Oron Refreshed

I’ve finished reviewing the pages of Oron, which will soon be released by Wildside Press in a refreshed version.

I say refreshed because I have not heavily revised the story. I’ve corrected the typos in the Zebra edition of 1978, removed or amended the many “hysterical” dramatic elements that mistakenly seemed appropriate when I first wrote this epic as a beginning writer in the early 1970s (the spittle flying from frothing bearded faces, for instance), and added language and dialogue to make clear that the character Oron is now on familiar terms with a world steeped in sorcery and evil. He has, after all, confronted many such dangers in the “prequels” of the early 1980s and other stories I’ve written since then that feature him (“The Shadow of Dia-Sust” and a novelette now near completion, “The Iron Law.”).

However, I have not gone to extremes to alter the story; I’ve come to appreciate the romantic dimension of it: Oron learning that he has a destiny; the characters speaking to themselves solus like figures in a Shakespearean play; the depths of a primitive, brutal world juxtaposed with the heightened elements of the more civilized, refined atmosphere in Cenre, the capital city of Neria.

I’ve also now been able to address two very important things that have nagged at me since the book first appeared. First, I’ve finally settled on an opening line that begins with poetic alliteration but then descends into common vocabulary, my way of invoking the Muse before settling in, in media res, to the story proper with the horrors of the battlefield. (“They lay everywhere, the dead and dying men, littering the landscape, groaning in the blood-drenched mud, howling as vultures hopped toward them to tear at them, helpless as they were.”) Second: the subtitle Part III: The Na-Kha has finally been reinstated with chapter 17, thus dividing the book into three equal sections denoting the ascension of the formally tragic figure Oron to his destiny, while keeping the whole at 24 books (done deliberately as an echo of Homer and Virgil).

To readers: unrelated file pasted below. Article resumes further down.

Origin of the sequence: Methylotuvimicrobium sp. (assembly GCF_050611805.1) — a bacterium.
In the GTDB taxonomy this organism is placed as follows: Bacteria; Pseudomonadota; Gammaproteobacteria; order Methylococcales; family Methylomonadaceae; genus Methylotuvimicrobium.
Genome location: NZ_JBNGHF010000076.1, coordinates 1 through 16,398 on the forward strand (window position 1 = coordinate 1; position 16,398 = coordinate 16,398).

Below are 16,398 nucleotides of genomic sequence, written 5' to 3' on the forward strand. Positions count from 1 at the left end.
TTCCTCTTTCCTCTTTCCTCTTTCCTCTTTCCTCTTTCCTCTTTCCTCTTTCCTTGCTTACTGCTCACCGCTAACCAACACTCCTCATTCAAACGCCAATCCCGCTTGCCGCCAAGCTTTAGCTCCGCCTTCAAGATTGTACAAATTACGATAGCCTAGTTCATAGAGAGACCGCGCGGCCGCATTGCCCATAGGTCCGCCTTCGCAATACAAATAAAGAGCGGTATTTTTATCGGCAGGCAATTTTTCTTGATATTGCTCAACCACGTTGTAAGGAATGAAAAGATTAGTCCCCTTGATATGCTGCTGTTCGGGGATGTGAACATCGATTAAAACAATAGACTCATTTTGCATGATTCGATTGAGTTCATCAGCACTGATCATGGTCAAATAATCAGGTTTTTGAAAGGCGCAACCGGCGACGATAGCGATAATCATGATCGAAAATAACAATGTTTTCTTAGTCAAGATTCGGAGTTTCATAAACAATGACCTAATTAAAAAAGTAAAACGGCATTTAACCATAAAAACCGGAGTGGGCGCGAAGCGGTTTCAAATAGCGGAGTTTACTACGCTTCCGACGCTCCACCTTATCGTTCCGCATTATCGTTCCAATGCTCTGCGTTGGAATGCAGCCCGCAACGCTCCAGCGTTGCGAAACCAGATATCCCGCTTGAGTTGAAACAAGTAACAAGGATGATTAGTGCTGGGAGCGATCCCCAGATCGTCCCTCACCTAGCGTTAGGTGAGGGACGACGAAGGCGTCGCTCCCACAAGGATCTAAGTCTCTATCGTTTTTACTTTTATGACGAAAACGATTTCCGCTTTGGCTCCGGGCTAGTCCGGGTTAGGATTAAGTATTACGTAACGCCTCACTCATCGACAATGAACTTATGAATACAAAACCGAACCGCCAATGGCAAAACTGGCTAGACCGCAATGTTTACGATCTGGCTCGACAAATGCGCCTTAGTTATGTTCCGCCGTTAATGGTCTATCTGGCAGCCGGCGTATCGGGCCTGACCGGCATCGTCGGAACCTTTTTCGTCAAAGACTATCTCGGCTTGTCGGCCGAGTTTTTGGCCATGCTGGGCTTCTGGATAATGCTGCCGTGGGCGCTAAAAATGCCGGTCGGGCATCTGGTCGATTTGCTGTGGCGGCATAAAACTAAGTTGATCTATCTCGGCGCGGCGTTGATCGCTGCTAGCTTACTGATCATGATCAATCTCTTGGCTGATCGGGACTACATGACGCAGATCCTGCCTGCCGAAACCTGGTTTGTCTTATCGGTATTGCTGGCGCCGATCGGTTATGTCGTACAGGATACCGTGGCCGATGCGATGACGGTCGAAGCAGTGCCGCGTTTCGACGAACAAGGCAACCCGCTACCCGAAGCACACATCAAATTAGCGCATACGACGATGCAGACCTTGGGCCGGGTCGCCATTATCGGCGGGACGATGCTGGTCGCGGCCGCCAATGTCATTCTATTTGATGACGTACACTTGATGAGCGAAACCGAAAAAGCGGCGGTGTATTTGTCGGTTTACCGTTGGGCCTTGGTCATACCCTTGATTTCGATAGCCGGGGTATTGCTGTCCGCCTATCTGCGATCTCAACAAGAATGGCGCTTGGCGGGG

Perhaps a third thing: I’ve added dialogue in chapter 1 between the dying Padukos and Oron making the old man more distinctive as a character. His words are evocative, although Oron is reluctant to admit this. But it also gives Padukos a presence equal to that of the dying Lord Semranus in the second part. (Oron, of course, rounds out this fatal series by dying in the third part, not as an old man but as an anciently destined hero).

I’m now going to let the pages cool, as it were, before rereading the text and then sending the doc on to Wildside Press.

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